Feb 4, 2013

Immigration Legislation and Labor Market Outcomes

Wikimedia Commons 
From an interesting paper by Hotchkiss & Quispe-Agnoli (Journal of Policy Analysis and Management, Winter 2013):
First of all, there is no evidence from the analysis here that currently employed documented workers are displaced when their employers hire undocumented workers. The only ones who experience any higher rates of separation when their employers hire new undocumented workers are earlier arriving undocumented workers. This result suggests that there is less substitutability between documented workers and undocumented workers than legislators fear, and it is consistent with other results found in the literature (e.g., see Lalonde & Topel, 1991; Ottaviano & Peri, 2006). 
Second, although there is some variation across worker and firm characteristics, the overall difference in wages paid to documented and undocumented workers are more reflective of the differences in their productivity, rather than differences in their sensitivity to wages, also suggesting less substitutabilty between documented and undocumented workers than apparently presumed. In other words, undocumented workers are paid less than documented workers not because they are willing to take a lower wage, everything else held constant, but mostly because they are less productive. The implication of these two results is that the removal of undocumented workers from the labor market will not likely increase employment levels of documented workers, nor raise wages as much as expected. This does not mean there will be no effect on wages if the supply of undocumented labor in certain sectors, particularly sectors employing low-paid, low-skill workers, is removed. It simply means there is not as much wage difference to gain from the removal of employers’ ability to exploit a certain class of worker. P. 54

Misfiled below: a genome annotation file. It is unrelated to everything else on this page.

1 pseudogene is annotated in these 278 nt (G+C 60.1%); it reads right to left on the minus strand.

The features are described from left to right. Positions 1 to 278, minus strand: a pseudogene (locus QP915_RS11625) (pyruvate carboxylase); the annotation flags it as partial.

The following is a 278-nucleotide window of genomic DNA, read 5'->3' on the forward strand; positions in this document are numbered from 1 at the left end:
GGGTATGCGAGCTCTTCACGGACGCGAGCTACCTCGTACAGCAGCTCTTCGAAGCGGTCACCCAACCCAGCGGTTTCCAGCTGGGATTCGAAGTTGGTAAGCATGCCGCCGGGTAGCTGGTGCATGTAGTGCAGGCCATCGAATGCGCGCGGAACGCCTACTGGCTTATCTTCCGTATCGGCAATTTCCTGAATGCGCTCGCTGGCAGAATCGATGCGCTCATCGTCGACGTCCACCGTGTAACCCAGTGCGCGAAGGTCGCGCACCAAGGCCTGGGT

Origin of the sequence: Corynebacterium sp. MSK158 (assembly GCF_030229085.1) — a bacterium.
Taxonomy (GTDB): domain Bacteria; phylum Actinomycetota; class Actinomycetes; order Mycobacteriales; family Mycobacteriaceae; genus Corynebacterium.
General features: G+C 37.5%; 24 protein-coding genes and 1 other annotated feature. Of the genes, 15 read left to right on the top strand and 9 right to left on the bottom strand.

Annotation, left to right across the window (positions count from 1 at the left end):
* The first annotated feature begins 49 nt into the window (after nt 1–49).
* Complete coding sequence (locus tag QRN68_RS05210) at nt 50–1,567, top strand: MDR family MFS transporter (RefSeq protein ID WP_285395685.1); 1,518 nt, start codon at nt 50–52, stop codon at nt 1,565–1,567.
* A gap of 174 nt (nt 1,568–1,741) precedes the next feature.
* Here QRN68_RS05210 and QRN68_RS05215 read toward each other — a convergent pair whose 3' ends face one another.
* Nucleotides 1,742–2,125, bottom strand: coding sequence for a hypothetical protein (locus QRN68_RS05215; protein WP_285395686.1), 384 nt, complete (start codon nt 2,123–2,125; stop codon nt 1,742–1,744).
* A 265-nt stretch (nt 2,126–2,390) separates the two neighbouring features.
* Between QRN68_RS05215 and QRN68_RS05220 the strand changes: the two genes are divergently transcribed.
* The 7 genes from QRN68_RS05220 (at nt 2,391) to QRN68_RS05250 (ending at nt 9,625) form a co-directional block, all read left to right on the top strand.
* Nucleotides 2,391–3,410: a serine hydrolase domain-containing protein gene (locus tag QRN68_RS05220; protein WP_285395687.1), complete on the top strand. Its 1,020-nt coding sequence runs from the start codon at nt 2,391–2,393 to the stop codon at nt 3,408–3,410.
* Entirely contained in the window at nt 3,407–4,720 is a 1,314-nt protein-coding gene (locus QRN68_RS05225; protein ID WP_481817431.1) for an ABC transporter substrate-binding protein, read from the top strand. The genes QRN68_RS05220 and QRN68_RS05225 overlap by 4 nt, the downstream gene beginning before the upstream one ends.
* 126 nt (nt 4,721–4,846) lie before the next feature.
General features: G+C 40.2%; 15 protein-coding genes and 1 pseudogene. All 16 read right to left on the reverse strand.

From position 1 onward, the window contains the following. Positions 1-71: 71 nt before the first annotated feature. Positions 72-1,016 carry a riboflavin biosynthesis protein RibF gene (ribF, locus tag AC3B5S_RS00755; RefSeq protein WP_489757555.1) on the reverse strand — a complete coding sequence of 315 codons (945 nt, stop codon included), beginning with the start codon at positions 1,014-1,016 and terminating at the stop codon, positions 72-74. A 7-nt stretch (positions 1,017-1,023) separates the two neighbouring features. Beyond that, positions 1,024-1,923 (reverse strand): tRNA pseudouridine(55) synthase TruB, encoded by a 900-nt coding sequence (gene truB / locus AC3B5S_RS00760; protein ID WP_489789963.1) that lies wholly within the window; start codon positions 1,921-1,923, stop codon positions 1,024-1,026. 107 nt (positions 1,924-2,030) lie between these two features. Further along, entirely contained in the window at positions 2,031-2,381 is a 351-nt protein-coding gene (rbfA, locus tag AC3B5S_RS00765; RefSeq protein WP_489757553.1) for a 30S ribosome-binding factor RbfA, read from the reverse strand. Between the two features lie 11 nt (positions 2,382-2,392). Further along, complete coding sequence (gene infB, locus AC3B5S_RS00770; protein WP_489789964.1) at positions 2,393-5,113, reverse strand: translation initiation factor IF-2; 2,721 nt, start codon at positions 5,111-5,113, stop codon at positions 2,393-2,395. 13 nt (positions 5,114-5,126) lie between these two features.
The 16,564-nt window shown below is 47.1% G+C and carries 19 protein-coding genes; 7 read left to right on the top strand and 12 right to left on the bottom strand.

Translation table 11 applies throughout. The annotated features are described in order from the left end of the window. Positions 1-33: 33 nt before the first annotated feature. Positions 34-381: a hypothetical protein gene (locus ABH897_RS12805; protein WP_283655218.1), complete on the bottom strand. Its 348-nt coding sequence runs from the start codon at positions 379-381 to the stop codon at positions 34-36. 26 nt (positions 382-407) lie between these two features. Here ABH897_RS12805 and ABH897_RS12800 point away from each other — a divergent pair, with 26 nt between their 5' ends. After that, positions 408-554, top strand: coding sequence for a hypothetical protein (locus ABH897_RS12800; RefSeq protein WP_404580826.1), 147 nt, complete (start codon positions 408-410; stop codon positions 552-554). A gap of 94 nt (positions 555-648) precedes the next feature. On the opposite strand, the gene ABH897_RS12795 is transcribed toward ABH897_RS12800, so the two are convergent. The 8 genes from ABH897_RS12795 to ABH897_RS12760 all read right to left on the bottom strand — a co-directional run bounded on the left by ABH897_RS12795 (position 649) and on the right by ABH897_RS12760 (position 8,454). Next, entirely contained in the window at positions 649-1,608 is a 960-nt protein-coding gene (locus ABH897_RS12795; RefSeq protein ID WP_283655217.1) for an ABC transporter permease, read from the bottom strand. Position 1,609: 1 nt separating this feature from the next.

The authors explain: 
One state stands out as an exception to the typical state-level approach to im- migration reform . . . from the Utah Compact:
Utah is best served by a free market philosophy that maximizes individual freedom and opportunity. We acknowledge the economic role immigrants play as workers and taxpayers. Utah’s immigration policies must reaffirm our global reputation as a welcoming and business friendly state. P. 54.

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